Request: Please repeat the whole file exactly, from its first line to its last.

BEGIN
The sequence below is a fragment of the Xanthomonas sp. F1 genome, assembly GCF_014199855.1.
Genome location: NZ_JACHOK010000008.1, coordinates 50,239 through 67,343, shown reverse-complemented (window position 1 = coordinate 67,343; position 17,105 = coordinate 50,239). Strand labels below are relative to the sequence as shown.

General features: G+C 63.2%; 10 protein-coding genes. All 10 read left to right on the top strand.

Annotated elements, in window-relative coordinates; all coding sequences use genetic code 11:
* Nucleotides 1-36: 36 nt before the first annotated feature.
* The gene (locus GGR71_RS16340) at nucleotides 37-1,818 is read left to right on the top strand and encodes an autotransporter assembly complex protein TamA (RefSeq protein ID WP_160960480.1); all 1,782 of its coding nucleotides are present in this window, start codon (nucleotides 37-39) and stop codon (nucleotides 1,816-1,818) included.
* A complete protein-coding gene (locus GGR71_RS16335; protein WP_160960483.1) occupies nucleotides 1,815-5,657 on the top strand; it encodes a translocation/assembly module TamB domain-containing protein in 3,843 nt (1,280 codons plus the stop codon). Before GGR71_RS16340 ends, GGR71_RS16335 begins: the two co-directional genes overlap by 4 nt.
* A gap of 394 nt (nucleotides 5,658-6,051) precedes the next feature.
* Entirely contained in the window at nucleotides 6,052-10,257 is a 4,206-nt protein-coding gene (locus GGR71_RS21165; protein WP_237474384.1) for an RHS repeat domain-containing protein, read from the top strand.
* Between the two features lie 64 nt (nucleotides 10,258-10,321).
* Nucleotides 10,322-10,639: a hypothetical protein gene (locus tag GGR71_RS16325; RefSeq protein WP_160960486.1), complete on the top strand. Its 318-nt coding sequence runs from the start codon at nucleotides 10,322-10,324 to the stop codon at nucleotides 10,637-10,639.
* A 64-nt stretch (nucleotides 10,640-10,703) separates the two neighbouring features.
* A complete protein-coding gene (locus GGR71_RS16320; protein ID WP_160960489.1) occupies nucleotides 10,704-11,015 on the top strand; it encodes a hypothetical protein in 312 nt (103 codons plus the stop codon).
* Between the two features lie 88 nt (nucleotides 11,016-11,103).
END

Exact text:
The sequence below is a fragment of the Xanthomonas sp. F1 genome, assembly GCF_014199855.1.
Genome location: NZ_JACHOK010000008.1, coordinates 50,239 through 67,343, shown reverse-complemented (window position 1 = coordinate 67,343; position 17,105 = coordinate 50,239). Strand labels below are relative to the sequence as shown.

General features: G+C 63.2%; 10 protein-coding genes. All 10 read left to right on the top strand.

Annotated elements, in window-relative coordinates; all coding sequences use genetic code 11:
* Nucleotides 1-36: 36 nt before the first annotated feature.
* The gene (locus GGR71_RS16340) at nucleotides 37-1,818 is read left to right on the top strand and encodes an autotransporter assembly complex protein TamA (RefSeq protein ID WP_160960480.1); all 1,782 of its coding nucleotides are present in this window, start codon (nucleotides 37-39) and stop codon (nucleotides 1,816-1,818) included.
* A complete protein-coding gene (locus GGR71_RS16335; protein WP_160960483.1) occupies nucleotides 1,815-5,657 on the top strand; it encodes a translocation/assembly module TamB domain-containing protein in 3,843 nt (1,280 codons plus the stop codon). Before GGR71_RS16340 ends, GGR71_RS16335 begins: the two co-directional genes overlap by 4 nt.
* A gap of 394 nt (nucleotides 5,658-6,051) precedes the next feature.
* Entirely contained in the window at nucleotides 6,052-10,257 is a 4,206-nt protein-coding gene (locus GGR71_RS21165; protein WP_237474384.1) for an RHS repeat domain-containing protein, read from the top strand.
* Between the two features lie 64 nt (nucleotides 10,258-10,321).
* Nucleotides 10,322-10,639: a hypothetical protein gene (locus tag GGR71_RS16325; RefSeq protein WP_160960486.1), complete on the top strand. Its 318-nt coding sequence runs from the start codon at nucleotides 10,322-10,324 to the stop codon at nucleotides 10,637-10,639.
* A 64-nt stretch (nucleotides 10,640-10,703) separates the two neighbouring features.
* A complete protein-coding gene (locus GGR71_RS16320; protein ID WP_160960489.1) occupies nucleotides 10,704-11,015 on the top strand; it encodes a hypothetical protein in 312 nt (103 codons plus the stop codon).
* Between the two features lie 88 nt (nucleotides 11,016-11,103).